Will Kymlicka made me aware of the final paper that Elizabeth Pan, graduate of the University of British Columbia Faculty of Law, finished in April 2014: “The Legal Status of Animals in Canada – A Policy Paper” Pan 2014 The Legal Status of Animals in Canada – A Policy Paper and Draft Bill. She kindly agreed to publish it on this blog.
Her paper discusses legal aspects and policy issues but most importantly it proposes a concrete draft bill, the “Status of Animals Act” which defines all legal aspects relevant to animals: Representation (animal commission), basic legal rights, special provisions for domesticated,wild and liminal animals, reports and investigation, penalties and transitional provisions.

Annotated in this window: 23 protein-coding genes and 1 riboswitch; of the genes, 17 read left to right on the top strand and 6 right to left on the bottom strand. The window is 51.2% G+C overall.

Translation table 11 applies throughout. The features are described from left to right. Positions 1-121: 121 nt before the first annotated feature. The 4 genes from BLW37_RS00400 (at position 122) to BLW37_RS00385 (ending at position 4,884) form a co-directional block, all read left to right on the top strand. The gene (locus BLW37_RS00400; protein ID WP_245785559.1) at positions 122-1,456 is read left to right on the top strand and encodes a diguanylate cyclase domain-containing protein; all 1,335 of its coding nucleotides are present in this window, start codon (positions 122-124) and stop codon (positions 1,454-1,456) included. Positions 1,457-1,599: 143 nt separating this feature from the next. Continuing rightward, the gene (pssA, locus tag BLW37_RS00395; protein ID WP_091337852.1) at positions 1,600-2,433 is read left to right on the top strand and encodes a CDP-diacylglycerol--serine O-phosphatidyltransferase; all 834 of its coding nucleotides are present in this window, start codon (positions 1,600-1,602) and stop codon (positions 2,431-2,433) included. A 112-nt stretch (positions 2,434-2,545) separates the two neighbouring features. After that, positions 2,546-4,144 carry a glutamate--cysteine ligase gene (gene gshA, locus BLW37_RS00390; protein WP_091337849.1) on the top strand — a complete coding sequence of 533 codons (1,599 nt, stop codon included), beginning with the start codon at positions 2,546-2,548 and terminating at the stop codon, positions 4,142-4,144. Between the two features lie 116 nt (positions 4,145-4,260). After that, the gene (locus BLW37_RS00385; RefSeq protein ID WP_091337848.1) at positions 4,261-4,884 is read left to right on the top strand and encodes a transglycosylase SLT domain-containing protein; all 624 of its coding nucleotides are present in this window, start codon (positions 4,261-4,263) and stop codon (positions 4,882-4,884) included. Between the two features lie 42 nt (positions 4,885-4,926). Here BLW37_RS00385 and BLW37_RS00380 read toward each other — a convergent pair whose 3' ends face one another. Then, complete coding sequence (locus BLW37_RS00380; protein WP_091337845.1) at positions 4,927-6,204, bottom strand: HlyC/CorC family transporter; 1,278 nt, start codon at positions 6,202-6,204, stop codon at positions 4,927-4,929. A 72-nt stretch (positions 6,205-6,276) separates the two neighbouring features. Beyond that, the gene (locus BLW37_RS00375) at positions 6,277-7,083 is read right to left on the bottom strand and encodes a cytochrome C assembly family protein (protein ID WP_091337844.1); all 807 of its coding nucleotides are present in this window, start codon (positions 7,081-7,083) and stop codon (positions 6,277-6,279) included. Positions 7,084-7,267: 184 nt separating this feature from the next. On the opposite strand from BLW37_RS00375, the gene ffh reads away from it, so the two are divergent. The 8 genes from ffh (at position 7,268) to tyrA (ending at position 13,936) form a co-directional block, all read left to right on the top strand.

Especially this last point is interesting as it defines which provisions come into force right away (with the approval of the Act) and which ones ten years later. That way the companies and individuals that use animals (farms, zoos, etc.) have time to adapt (i.e. to close their operation). They need to apply for an approval for their operation with the Animal Commission and have a plan in place “to ensure compliance with the future requirements of this Act” – and the future requirements are that such operations are prohibited.
It would be interesting to define similar acts or laws for other jurisdictions to create awareness (especially within the legal community) about how animal rights can be deployed and enforced within the current legal frameworks.